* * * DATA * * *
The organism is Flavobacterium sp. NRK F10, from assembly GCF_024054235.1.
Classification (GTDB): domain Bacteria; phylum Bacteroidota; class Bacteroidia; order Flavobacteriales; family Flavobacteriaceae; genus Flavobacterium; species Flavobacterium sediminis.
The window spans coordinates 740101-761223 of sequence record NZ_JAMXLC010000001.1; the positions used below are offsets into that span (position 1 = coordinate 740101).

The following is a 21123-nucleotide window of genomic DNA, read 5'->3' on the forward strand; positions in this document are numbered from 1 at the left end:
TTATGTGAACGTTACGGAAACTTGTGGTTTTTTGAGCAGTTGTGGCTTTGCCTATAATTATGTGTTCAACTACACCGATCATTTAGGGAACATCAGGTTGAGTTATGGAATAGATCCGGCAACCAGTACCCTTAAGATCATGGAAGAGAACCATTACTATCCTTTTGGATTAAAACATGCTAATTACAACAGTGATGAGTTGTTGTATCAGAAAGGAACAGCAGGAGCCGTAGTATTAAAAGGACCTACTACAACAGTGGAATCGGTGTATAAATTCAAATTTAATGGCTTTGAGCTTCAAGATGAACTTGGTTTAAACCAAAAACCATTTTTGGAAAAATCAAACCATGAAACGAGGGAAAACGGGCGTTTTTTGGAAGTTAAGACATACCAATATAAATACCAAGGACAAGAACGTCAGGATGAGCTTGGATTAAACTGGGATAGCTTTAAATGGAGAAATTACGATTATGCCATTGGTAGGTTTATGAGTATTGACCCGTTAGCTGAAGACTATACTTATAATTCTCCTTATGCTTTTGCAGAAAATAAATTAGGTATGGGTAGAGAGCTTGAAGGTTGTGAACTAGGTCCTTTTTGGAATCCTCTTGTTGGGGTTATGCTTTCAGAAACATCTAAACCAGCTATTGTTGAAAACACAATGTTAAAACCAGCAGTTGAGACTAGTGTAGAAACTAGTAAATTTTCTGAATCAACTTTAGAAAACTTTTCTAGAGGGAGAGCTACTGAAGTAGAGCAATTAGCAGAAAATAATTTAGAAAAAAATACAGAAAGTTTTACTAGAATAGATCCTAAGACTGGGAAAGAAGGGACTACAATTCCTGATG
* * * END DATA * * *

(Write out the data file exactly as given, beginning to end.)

The organism is Flavobacterium sp. NRK F10, from assembly GCF_024054235.1.
Classification (GTDB): domain Bacteria; phylum Bacteroidota; class Bacteroidia; order Flavobacteriales; family Flavobacteriaceae; genus Flavobacterium; species Flavobacterium sediminis.
The window spans coordinates 740101-761223 of sequence record NZ_JAMXLC010000001.1; the positions used below are offsets into that span (position 1 = coordinate 740101).

The following is a 21123-nucleotide window of genomic DNA, read 5'->3' on the forward strand; positions in this document are numbered from 1 at the left end:
TTATGTGAACGTTACGGAAACTTGTGGTTTTTTGAGCAGTTGTGGCTTTGCCTATAATTATGTGTTCAACTACACCGATCATTTAGGGAACATCAGGTTGAGTTATGGAATAGATCCGGCAACCAGTACCCTTAAGATCATGGAAGAGAACCATTACTATCCTTTTGGATTAAAACATGCTAATTACAACAGTGATGAGTTGTTGTATCAGAAAGGAACAGCAGGAGCCGTAGTATTAAAAGGACCTACTACAACAGTGGAATCGGTGTATAAATTCAAATTTAATGGCTTTGAGCTTCAAGATGAACTTGGTTTAAACCAAAAACCATTTTTGGAAAAATCAAACCATGAAACGAGGGAAAACGGGCGTTTTTTGGAAGTTAAGACATACCAATATAAATACCAAGGACAAGAACGTCAGGATGAGCTTGGATTAAACTGGGATAGCTTTAAATGGAGAAATTACGATTATGCCATTGGTAGGTTTATGAGTATTGACCCGTTAGCTGAAGACTATACTTATAATTCTCCTTATGCTTTTGCAGAAAATAAATTAGGTATGGGTAGAGAGCTTGAAGGTTGTGAACTAGGTCCTTTTTGGAATCCTCTTGTTGGGGTTATGCTTTCAGAAACATCTAAACCAGCTATTGTTGAAAACACAATGTTAAAACCAGCAGTTGAGACTAGTGTAGAAACTAGTAAATTTTCTGAATCAACTTTAGAAAACTTTTCTAGAGGGAGAGCTACTGAAGTAGAGCAATTAGCAGAAAATAATTTAGAAAAAAATACAGAAAGTTTTACTAGAATAGATCCTAAGACTGGGAAAGAAGGGACTACAATTCCTGATG